La Antigua has the largest celebration in the world for Lent and Holy Week, although second historically to Seville, Spain. Lent begins on Ash Wednesday, March 9, with one of 50 activities during a 40-day period!
I love carpet making in Antigua! Sunday processions in March include nearby San Catarina Bobadilla, Santa Inés, and Jocotenango where you may see the most spectacular carpets throughout each processional route.
If the procession goes by your house, your friends and family invite themselves over to make a carpet. These are made out of dyed sawdust, pine needles, flowers, fruits, vegetables and a complete array of artistic decorations. “Corozo,” the inside of a large pod that grows on the Pacific Coast, is also very popular and provides the traditional fragrance for Lent.
Each carpet-making “family” decides the materials in advance. While most designs are created beforehand, many of the designs emerge out of the carpet makers’ creativity as they prepare these works of art.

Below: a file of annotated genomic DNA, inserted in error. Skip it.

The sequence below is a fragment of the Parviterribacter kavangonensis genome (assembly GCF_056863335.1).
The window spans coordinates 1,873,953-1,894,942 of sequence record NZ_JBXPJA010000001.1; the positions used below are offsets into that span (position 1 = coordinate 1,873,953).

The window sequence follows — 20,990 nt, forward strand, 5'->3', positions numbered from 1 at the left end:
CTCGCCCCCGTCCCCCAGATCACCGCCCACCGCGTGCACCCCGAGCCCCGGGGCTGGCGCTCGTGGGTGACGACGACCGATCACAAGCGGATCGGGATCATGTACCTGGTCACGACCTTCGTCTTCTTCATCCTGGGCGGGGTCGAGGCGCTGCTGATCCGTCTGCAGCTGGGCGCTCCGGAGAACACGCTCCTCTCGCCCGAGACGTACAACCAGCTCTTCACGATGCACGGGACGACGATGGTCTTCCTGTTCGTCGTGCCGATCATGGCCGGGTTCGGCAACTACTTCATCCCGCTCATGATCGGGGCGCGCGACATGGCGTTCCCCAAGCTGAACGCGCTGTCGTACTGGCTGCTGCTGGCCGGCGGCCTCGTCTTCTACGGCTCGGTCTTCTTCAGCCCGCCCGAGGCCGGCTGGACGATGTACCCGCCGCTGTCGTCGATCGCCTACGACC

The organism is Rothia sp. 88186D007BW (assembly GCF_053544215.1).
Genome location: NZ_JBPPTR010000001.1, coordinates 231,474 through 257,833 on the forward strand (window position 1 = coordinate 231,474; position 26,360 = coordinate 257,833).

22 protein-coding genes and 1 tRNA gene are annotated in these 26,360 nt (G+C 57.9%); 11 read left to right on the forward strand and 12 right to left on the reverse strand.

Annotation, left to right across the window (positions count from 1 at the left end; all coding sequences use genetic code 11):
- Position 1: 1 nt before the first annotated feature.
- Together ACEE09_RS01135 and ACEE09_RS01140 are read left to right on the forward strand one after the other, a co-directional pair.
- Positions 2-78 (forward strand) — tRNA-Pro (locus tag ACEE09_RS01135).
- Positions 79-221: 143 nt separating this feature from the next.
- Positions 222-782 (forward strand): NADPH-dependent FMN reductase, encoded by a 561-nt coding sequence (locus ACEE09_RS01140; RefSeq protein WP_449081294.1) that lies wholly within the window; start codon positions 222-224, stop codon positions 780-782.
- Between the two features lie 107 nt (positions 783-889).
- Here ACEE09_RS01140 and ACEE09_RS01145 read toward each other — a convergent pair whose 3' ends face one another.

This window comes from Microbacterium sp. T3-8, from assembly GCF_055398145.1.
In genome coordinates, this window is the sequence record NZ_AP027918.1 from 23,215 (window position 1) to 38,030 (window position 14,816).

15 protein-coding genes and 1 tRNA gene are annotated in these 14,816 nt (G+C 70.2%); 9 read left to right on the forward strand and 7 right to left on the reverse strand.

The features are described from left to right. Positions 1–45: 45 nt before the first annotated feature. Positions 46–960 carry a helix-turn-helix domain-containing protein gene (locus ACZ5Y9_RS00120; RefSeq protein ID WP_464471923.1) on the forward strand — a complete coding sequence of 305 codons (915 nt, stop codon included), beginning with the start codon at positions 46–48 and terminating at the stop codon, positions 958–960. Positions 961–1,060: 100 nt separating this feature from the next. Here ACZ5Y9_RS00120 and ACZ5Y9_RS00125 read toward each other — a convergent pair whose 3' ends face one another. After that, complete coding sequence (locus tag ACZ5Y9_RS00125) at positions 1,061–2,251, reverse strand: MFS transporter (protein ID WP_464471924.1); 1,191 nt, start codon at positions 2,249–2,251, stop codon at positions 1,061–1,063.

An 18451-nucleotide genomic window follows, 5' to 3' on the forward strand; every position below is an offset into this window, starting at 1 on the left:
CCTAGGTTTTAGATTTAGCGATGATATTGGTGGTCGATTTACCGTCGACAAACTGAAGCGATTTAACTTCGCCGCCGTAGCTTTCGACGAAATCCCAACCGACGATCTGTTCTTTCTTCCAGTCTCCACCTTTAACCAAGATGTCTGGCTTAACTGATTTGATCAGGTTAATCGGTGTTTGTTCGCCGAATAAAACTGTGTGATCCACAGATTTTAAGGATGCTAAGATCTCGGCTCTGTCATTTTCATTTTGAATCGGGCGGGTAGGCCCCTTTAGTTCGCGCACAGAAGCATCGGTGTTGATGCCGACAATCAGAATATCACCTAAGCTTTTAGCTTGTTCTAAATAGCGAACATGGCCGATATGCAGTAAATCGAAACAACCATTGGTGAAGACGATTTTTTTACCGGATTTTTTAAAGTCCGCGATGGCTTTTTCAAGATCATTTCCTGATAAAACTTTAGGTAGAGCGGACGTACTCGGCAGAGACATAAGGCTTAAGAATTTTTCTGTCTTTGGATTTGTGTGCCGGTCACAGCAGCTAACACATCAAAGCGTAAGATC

Carpet makers are not all Catholic, and everyone participates on their hands and knees, working together.
There is no carpet competition—all carpets are of equal importance and made from the heart. Carpets are completed moments before the procession arrives and then swept up after the procession has walked over them.
While carpet making is found in many cultures, historically it is traced from Antigua to Spain. Dyed earth carpets were created for Corpus Christi in the 10th century in Barcelona, and we find reference to carpet making in Tenerife and Seville.
The tradition of carpet making was brought by the conquerors when they arrived in Guatemala with the Dominicans in 1524. It is truly one of the most spectacular traditions in Antigua!
For more information, consult Lent and Holy Week in La Antigua Guatemala by Elizabeth Bell, available in bookstores.
Category: Ask Elizabeth